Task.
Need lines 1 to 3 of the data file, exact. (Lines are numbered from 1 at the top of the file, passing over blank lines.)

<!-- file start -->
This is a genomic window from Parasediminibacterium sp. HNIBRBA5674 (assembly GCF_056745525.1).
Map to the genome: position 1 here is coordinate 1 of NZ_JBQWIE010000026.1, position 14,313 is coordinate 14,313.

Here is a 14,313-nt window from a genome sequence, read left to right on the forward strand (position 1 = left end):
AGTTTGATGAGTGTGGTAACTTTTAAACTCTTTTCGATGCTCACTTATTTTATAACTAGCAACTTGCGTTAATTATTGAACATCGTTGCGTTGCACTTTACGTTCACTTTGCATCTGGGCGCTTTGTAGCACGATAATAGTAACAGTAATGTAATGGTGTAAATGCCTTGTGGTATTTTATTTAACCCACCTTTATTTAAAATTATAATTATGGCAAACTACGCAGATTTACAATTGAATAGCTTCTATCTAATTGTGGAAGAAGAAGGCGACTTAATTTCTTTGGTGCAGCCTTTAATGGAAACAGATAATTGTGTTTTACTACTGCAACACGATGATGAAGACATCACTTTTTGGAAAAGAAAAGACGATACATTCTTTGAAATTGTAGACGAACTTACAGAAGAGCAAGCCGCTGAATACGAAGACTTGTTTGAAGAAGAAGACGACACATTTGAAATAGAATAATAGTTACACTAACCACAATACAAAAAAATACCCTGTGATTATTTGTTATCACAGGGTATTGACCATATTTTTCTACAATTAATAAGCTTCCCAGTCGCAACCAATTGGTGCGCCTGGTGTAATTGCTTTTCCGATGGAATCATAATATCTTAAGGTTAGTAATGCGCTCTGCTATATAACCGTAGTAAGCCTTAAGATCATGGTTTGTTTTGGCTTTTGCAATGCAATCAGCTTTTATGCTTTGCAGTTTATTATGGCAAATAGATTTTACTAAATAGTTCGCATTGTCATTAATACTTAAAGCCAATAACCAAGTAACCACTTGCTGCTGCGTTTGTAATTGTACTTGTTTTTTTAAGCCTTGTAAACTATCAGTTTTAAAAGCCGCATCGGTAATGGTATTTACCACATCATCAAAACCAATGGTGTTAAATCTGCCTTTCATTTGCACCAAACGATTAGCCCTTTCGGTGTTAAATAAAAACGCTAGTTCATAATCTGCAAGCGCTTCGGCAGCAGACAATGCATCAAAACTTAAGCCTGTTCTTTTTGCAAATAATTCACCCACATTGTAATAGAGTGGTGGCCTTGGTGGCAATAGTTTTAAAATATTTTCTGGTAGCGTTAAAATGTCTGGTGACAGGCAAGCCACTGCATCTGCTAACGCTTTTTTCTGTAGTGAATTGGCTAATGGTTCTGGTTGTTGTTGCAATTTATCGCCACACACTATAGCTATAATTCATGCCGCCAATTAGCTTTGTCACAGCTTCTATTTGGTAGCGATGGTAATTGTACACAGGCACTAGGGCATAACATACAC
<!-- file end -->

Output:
This is a genomic window from Parasediminibacterium sp. HNIBRBA5674 (assembly GCF_056745525.1).
Map to the genome: position 1 here is coordinate 1 of NZ_JBQWIE010000026.1, position 14,313 is coordinate 14,313.

Here is a 14,313-nt window from a genome sequence, read left to right on the forward strand (position 1 = left end):